A while back a friend of mine posted a comment here asking me to describe what it's like developing with Commerce Server 2007. Initially I wanted to reply to him in comments but thinking more on it I really wanted to provide a different and real perspective on how Commerce Server is to work with as a product, a perspective in which I want to dig a deeper than the usual how-to and tutorials you see on the various Commerce Server blogs; mine included.
Check out part 1 entitled Secure By Default.
Three-Way Data Access
Commerce Server provides a lot of functionality out of the box; in fact it provides not one, not two, but three disparate data access schemes. Talk about getting your money's worth :) What this translates to is two things: Blazingly fast performance and a high bar of entry for developers.
Basically each subsystem in Commerce Server comes with its own data access system which means that you as a developer will need to learn and master them all to be able to leverage the features provided by the product. There are some general traits to the various data access model: You won't have to do much SQL, if any.
The Profile system is our general purpose data access system that we use whenever we have a custom piece of data we need to store; user profiles, addresses, cities, etc.. You can think of the Profile system as half of an ORM, it will help you get your data into your application in a nice fashion without you having to do SQL which is nice but it doesn't provide the last part of an ORM, the O, the part that actually turns the data in objects. You could call the Profile system an RM because what it provides you a general purpose name value collection that you can build on top of. When everything is set up the profile system is quite nice to work with, sure the API is a bit primitive compared to a full fledged ORM but it certainly gets the job done and a couple of nice abstractions on top will get you a nice domain model to work with.
The Order- and Catalog systems are a different story in that they are very specific in their purpose; they only deal with specific domain objects: Order- and catalog objects.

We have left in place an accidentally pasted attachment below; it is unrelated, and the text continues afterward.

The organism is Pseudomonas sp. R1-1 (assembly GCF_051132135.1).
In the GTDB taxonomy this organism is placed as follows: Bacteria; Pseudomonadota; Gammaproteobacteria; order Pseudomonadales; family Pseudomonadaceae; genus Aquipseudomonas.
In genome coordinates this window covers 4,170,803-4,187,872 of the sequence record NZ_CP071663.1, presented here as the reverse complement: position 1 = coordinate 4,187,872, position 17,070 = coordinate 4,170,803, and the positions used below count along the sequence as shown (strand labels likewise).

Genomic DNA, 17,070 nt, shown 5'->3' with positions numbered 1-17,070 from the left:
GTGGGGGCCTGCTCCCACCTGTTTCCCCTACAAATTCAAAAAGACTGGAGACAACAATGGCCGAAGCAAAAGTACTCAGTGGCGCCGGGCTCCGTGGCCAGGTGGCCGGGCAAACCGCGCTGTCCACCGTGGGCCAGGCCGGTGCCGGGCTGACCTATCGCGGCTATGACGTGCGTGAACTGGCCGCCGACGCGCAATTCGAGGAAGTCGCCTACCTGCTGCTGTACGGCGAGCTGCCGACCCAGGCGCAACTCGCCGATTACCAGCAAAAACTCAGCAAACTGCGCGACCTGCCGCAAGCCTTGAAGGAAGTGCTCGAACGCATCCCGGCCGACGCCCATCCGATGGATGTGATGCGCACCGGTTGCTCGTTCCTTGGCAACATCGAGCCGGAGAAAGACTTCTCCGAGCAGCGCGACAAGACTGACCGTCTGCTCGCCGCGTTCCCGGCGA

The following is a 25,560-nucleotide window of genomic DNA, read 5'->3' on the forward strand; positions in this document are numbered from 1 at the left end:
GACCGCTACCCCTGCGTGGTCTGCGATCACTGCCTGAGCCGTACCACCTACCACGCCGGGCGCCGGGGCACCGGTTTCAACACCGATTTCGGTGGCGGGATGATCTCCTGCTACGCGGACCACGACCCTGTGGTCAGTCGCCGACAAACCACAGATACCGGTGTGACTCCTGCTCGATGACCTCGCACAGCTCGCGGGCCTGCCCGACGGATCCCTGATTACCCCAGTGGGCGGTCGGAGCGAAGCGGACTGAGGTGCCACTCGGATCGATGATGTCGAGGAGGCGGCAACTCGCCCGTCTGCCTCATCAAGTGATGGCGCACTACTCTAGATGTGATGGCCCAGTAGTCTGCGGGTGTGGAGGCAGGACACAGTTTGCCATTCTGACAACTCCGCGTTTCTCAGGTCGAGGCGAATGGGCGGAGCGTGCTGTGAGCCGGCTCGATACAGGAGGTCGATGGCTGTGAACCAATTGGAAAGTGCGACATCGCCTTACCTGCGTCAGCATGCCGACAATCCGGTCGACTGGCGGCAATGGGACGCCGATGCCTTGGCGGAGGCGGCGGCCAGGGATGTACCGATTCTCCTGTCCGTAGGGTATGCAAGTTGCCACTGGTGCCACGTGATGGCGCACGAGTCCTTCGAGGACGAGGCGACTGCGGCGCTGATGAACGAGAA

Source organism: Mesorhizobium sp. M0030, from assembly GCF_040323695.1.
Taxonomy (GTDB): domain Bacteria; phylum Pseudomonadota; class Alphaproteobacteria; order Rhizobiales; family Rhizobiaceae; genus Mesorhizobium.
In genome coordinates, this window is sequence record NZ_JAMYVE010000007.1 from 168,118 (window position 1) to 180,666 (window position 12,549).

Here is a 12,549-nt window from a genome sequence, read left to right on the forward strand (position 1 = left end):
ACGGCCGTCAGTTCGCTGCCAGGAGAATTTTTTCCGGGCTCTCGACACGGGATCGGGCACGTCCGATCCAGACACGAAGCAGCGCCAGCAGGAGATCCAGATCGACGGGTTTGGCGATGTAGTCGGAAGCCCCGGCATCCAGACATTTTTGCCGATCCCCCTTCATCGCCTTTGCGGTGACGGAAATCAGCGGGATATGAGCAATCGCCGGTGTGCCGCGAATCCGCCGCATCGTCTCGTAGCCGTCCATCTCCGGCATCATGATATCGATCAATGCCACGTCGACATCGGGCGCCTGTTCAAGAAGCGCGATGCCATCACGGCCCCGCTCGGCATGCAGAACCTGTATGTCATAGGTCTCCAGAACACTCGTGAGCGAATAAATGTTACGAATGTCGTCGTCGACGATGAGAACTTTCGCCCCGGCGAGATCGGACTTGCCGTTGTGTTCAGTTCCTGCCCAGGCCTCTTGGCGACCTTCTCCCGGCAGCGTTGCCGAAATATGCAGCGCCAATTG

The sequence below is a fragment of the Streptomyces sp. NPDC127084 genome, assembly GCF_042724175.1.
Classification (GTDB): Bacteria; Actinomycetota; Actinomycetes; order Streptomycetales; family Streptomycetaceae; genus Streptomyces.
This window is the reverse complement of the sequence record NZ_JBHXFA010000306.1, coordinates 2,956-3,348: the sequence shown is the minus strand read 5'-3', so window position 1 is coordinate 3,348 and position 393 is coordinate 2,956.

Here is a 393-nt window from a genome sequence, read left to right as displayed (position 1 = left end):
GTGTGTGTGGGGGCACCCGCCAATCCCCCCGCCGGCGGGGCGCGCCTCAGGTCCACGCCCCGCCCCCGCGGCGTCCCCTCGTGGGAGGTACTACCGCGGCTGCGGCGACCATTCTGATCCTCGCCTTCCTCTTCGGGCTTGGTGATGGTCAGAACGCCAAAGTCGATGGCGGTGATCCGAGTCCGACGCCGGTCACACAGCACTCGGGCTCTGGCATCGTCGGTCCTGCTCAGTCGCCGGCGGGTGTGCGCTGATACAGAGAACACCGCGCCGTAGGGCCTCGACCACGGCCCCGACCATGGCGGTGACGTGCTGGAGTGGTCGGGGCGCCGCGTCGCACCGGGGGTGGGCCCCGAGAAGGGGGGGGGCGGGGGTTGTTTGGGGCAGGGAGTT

I would point to the Catalog system as the very best part of Commerce Server, it feels complete and very well done, both feature-wise and data access-wise. There are no nasty XML files, no having to map multiple levels of abstractions before getting the job done, it all works and works beautifully. The Schema Manager tool is to Commerce Server Catalog system what Enterprise Manager was to SQL Server 2000: Your one stop place to setup schema for your database. Everything is handled in a graphical manner which is translated to SQL statements, procs, and physical tables. The Catalog system is set up for performance which is clear if you go ahead and poke around the database, tables are denormalized, physical objects are created for new catalogs, and so forth. Interestingly you can actually learn a lot from the performance database design by going through the various databases of Commerce Server.
Finally we've got the Order system where we have the third and final data access system and also the newest one in our happy little family. CS 2002 introduced XML mapping files to map orders, lines, payments to actual objects. In that respect we are actually dealing with a full ORM here, only it handles orders and various associated object but nothing else. You'll have to get your hands dirty with multiple XML files and you'll have to do manual updates to the database to get everything going. You won't however have to do anything to actually use the subsystem that's nice squirreled away in the API.
It's interesting to note that across all the data access schemes Commerce Server actually contains some very powerful APIs, if only they were combines and unified to provide the full flexibility to all the subsystems. As a developer you'll have to wrap you head around all the models; on the upshot of this the individual models are not that complicated to work with so it's not exactly a Herculean effort you need to put into learning the APIs: It's mostly a matter of knowing where to look. There are good reasons for the subsystems not being unified but I'd really like a single architect at Cactus to sit down and consider what needs to be done to leverage either a preexisting ORM or to unify the functionality found in the disparate DALs.
Developing with Microsoft Commerce Server 2007 Part 3: Testability